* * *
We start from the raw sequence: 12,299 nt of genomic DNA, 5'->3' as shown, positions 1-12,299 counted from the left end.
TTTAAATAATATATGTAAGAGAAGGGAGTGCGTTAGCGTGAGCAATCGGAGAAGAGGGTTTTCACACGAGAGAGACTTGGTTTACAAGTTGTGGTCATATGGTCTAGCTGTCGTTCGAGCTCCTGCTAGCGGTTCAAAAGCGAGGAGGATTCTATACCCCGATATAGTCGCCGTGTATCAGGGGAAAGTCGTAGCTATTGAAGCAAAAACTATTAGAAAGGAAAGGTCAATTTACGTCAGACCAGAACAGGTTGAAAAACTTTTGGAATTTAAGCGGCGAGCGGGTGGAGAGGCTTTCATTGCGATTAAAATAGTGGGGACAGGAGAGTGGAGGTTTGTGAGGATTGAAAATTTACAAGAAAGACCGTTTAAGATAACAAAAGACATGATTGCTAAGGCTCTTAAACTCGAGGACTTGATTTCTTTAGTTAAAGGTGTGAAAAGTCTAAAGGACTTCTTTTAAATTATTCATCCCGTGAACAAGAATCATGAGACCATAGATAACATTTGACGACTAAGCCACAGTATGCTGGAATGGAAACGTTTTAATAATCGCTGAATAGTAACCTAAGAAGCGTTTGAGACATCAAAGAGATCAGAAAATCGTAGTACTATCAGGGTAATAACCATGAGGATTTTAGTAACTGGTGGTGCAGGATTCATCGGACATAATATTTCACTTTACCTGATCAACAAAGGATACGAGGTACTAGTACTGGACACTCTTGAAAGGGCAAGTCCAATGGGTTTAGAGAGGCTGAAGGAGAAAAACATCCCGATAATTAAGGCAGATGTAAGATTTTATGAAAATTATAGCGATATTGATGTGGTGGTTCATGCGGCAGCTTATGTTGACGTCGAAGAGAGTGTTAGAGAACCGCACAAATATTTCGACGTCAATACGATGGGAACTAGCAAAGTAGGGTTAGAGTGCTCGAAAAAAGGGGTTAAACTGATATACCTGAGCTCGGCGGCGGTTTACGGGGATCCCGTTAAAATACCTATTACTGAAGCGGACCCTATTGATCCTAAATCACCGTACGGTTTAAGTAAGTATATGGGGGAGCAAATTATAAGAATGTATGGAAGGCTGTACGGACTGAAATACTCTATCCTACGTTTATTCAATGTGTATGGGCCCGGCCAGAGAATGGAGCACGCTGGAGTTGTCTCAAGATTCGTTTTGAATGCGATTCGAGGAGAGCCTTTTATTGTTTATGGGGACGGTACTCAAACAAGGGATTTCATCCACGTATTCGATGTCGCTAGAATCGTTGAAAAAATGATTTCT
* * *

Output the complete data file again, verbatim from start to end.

We start from the raw sequence: 12,299 nt of genomic DNA, 5'->3' as shown, positions 1-12,299 counted from the left end.
TTTAAATAATATATGTAAGAGAAGGGAGTGCGTTAGCGTGAGCAATCGGAGAAGAGGGTTTTCACACGAGAGAGACTTGGTTTACAAGTTGTGGTCATATGGTCTAGCTGTCGTTCGAGCTCCTGCTAGCGGTTCAAAAGCGAGGAGGATTCTATACCCCGATATAGTCGCCGTGTATCAGGGGAAAGTCGTAGCTATTGAAGCAAAAACTATTAGAAAGGAAAGGTCAATTTACGTCAGACCAGAACAGGTTGAAAAACTTTTGGAATTTAAGCGGCGAGCGGGTGGAGAGGCTTTCATTGCGATTAAAATAGTGGGGACAGGAGAGTGGAGGTTTGTGAGGATTGAAAATTTACAAGAAAGACCGTTTAAGATAACAAAAGACATGATTGCTAAGGCTCTTAAACTCGAGGACTTGATTTCTTTAGTTAAAGGTGTGAAAAGTCTAAAGGACTTCTTTTAAATTATTCATCCCGTGAACAAGAATCATGAGACCATAGATAACATTTGACGACTAAGCCACAGTATGCTGGAATGGAAACGTTTTAATAATCGCTGAATAGTAACCTAAGAAGCGTTTGAGACATCAAAGAGATCAGAAAATCGTAGTACTATCAGGGTAATAACCATGAGGATTTTAGTAACTGGTGGTGCAGGATTCATCGGACATAATATTTCACTTTACCTGATCAACAAAGGATACGAGGTACTAGTACTGGACACTCTTGAAAGGGCAAGTCCAATGGGTTTAGAGAGGCTGAAGGAGAAAAACATCCCGATAATTAAGGCAGATGTAAGATTTTATGAAAATTATAGCGATATTGATGTGGTGGTTCATGCGGCAGCTTATGTTGACGTCGAAGAGAGTGTTAGAGAACCGCACAAATATTTCGACGTCAATACGATGGGAACTAGCAAAGTAGGGTTAGAGTGCTCGAAAAAAGGGGTTAAACTGATATACCTGAGCTCGGCGGCGGTTTACGGGGATCCCGTTAAAATACCTATTACTGAAGCGGACCCTATTGATCCTAAATCACCGTACGGTTTAAGTAAGTATATGGGGGAGCAAATTATAAGAATGTATGGAAGGCTGTACGGACTGAAATACTCTATCCTACGTTTATTCAATGTGTATGGGCCCGGCCAGAGAATGGAGCACGCTGGAGTTGTCTCAAGATTCGTTTTGAATGCGATTCGAGGAGAGCCTTTTATTGTTTATGGGGACGGTACTCAAACAAGGGATTTCATCCACGTATTCGATGTCGCTAGAATCGTTGAAAAAATGATTTCT